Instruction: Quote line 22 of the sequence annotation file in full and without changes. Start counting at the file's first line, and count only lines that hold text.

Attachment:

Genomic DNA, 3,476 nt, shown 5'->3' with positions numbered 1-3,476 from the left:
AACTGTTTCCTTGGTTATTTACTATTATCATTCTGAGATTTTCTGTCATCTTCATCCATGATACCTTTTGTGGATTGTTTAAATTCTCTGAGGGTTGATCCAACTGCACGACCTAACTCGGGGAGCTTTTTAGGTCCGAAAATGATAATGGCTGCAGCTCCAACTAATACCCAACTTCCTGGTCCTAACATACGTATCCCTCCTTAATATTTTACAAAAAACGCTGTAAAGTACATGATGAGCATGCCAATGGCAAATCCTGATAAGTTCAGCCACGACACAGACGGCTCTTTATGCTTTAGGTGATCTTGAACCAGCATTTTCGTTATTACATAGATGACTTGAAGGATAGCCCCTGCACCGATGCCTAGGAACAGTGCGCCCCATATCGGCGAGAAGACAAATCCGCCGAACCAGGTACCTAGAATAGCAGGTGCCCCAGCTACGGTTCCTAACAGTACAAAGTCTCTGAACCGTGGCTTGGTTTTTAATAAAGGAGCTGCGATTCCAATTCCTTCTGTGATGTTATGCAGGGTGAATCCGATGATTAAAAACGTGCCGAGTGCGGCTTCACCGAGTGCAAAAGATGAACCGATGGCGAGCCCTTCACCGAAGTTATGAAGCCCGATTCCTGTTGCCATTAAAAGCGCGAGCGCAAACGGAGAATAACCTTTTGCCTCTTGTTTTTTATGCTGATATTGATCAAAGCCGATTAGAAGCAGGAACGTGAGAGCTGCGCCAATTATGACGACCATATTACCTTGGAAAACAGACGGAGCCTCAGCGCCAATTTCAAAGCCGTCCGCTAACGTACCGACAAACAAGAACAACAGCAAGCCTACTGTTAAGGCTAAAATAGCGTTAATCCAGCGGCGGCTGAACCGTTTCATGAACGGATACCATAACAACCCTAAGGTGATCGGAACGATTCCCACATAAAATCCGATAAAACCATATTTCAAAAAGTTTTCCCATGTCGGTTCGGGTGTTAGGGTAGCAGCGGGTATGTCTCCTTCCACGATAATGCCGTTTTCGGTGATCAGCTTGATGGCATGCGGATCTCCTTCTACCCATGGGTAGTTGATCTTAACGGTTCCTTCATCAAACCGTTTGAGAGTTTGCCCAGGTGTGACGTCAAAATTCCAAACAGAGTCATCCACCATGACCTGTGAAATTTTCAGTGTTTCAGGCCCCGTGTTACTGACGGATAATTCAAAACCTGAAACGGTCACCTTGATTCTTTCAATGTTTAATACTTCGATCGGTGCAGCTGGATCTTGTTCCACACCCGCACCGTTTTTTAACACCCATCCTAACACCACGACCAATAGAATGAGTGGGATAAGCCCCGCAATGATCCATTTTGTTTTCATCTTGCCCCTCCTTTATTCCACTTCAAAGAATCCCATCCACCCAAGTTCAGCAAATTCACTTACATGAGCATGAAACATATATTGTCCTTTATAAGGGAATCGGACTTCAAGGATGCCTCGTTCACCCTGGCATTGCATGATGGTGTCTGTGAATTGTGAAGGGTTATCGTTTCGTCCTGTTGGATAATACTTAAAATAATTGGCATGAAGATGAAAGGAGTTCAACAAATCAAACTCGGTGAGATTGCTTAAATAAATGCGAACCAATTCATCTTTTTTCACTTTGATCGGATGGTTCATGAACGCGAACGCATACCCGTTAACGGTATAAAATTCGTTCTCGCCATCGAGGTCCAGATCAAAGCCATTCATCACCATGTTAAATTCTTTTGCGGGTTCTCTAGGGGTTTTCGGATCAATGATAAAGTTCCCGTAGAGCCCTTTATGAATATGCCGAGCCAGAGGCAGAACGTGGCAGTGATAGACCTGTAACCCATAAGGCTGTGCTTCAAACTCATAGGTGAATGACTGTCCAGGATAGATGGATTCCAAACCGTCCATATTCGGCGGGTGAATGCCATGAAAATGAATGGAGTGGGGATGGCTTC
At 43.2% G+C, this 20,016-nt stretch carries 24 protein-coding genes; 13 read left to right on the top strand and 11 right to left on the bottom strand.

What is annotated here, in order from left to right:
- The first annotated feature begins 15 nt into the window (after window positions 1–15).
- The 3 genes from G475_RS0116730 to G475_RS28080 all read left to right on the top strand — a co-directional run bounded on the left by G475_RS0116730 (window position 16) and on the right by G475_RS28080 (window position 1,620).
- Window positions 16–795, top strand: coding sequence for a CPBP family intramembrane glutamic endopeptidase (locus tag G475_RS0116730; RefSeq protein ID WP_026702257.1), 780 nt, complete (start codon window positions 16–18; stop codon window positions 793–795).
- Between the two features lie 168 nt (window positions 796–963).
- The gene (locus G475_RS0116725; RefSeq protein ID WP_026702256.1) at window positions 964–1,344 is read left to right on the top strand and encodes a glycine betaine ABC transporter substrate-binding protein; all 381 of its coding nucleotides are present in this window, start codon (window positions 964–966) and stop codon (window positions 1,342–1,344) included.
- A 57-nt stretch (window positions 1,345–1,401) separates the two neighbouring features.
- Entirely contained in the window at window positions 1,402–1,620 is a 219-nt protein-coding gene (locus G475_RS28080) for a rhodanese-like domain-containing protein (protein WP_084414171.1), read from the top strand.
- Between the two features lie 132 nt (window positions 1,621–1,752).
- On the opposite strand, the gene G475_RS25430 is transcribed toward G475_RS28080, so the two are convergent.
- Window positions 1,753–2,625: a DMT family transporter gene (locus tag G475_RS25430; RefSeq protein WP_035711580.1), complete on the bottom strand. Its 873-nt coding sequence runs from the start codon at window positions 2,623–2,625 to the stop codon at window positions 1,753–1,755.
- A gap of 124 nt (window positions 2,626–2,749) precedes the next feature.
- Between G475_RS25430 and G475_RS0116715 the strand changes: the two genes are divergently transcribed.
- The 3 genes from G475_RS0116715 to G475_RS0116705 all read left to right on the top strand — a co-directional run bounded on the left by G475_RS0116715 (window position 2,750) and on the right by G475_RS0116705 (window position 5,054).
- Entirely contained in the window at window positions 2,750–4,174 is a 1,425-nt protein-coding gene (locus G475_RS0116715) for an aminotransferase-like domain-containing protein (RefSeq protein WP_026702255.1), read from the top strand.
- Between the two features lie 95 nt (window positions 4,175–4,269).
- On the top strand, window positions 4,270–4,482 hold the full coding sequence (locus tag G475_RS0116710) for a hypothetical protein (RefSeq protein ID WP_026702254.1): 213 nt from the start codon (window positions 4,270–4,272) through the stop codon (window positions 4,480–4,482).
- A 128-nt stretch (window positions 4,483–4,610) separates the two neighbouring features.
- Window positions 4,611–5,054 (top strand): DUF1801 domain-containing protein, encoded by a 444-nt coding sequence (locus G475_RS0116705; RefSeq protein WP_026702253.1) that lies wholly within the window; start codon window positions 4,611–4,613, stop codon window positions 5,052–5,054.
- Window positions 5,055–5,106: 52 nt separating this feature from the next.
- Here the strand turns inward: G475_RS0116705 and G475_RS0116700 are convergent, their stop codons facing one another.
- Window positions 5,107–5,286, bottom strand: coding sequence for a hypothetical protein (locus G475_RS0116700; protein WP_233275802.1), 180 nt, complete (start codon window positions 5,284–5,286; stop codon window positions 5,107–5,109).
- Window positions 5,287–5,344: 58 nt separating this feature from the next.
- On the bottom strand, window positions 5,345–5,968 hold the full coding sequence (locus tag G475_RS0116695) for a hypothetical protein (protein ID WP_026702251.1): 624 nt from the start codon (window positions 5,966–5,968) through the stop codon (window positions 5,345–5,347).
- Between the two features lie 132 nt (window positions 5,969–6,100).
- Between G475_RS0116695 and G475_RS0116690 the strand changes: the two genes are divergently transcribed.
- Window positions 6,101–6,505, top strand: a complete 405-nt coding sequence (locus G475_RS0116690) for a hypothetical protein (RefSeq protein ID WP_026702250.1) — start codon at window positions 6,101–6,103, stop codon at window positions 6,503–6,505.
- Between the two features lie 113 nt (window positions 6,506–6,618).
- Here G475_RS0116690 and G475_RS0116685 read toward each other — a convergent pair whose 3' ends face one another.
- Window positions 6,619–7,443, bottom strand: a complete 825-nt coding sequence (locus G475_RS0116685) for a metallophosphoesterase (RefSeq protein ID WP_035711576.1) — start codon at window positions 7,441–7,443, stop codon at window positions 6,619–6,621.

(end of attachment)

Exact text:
- Window positions 4,611–5,054 (top strand): DUF1801 domain-containing protein, encoded by a 444-nt coding sequence (locus G475_RS0116705; RefSeq protein WP_026702253.1) that lies wholly within the window; start codon window positions 4,611–4,613, stop codon window positions 5,052–5,054.